To find Andrew Kondoh, walk through the gates of this city’s largest cemetery, where teams in moonsuits bury more than 50 bodies in white plastic bags each day. Look for the man with the wispy goatee and big belly, who is overseeing one of the world’s most chaotic, dangerous graveyards as if he’s done it all before.
That’s because he has.
Twenty years ago, when he was 13, Kondoh took it upon himself to guard a heap of bodies, people killed by rebels during the country’s civil war. For three years, as the pile grew, he protected them from being trampled or picked at by dogs. When that conflict ended, Kondoh made a promise to himself. He was done working with the dead.
Then Ebola surged in Sierra Leone.
“It’s like I’m back there again,” Kondoh said. “Except this time I don’t see the faces in the body bags. I just imagine them.”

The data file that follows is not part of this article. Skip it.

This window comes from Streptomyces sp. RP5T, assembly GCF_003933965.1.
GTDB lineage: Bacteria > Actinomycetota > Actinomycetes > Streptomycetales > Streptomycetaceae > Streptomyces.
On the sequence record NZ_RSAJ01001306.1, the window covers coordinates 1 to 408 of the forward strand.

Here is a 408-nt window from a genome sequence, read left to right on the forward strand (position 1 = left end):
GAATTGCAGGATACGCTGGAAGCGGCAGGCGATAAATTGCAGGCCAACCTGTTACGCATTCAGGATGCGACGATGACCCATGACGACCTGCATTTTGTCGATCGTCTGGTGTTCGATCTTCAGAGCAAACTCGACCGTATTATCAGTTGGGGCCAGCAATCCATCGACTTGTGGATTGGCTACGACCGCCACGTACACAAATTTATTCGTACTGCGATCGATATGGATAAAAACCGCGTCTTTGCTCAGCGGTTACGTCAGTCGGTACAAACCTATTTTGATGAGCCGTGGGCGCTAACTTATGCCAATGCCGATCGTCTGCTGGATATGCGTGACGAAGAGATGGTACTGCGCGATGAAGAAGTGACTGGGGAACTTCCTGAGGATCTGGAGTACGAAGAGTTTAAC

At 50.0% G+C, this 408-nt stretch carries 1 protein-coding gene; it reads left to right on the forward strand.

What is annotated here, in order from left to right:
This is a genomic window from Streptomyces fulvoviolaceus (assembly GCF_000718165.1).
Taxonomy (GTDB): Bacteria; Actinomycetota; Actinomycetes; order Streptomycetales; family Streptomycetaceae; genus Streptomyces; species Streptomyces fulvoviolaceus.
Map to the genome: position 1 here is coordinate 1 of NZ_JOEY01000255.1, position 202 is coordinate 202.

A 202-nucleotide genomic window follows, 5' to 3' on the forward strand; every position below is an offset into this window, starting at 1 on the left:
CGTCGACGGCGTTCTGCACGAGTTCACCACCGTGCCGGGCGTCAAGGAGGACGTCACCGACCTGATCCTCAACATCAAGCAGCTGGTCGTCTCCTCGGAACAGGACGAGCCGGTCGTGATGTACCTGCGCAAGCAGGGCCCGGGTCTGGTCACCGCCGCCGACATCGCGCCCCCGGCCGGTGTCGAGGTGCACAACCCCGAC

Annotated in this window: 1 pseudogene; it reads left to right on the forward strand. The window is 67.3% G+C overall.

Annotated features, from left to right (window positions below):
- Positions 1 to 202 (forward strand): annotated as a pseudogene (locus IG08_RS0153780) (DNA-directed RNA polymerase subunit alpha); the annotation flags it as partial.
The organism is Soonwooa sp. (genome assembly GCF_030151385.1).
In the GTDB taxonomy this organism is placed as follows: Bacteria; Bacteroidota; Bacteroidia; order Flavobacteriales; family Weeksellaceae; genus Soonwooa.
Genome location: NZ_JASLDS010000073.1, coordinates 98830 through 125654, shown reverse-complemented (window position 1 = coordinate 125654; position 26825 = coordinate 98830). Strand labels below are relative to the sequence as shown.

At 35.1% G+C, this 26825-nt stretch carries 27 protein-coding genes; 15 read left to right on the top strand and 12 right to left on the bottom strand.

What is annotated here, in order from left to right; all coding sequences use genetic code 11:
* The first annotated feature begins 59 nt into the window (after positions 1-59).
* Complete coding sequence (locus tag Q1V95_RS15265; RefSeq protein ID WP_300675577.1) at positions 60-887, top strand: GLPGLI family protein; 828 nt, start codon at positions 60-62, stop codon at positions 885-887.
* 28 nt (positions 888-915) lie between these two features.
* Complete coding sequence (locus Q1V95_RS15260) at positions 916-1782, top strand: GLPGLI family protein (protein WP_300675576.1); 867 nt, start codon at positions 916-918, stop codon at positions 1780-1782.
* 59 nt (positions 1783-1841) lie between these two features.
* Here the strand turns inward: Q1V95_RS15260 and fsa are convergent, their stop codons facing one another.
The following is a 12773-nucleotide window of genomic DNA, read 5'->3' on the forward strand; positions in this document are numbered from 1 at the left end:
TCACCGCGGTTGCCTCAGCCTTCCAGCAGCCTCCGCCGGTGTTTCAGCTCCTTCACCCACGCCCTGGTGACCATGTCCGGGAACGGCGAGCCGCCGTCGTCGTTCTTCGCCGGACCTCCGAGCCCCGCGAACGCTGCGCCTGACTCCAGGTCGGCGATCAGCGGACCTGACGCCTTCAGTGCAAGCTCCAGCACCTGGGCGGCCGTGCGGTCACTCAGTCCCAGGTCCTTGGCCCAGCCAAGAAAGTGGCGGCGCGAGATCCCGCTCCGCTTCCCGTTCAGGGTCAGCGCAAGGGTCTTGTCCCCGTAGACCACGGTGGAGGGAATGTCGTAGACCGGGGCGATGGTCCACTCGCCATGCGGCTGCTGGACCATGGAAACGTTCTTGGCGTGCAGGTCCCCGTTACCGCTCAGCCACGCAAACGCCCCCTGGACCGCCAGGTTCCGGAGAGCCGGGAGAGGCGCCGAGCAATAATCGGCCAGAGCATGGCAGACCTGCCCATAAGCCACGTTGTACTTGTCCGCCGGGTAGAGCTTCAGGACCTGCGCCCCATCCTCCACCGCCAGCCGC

In Sierra Leone, war forms the silent backdrop to the country’s newest tragedy. It was war that destroyed the nation’s infrastructure, leaving behind a decrepit medical system. It drove away the doctors. But it also produced resilient men and women like Kondoh, who have felt compelled to act as the death toll mounts.
The fighting started in 1991, when Kondoh was 11, and ended when he was 22. Rebels swept through the country, murdering civilians, raping women and abducting children. The army pushed back, committing its own horrific abuses, as diamond mining rights hung in the balance. Somewhere between 10,000 to 50,000 people were killed.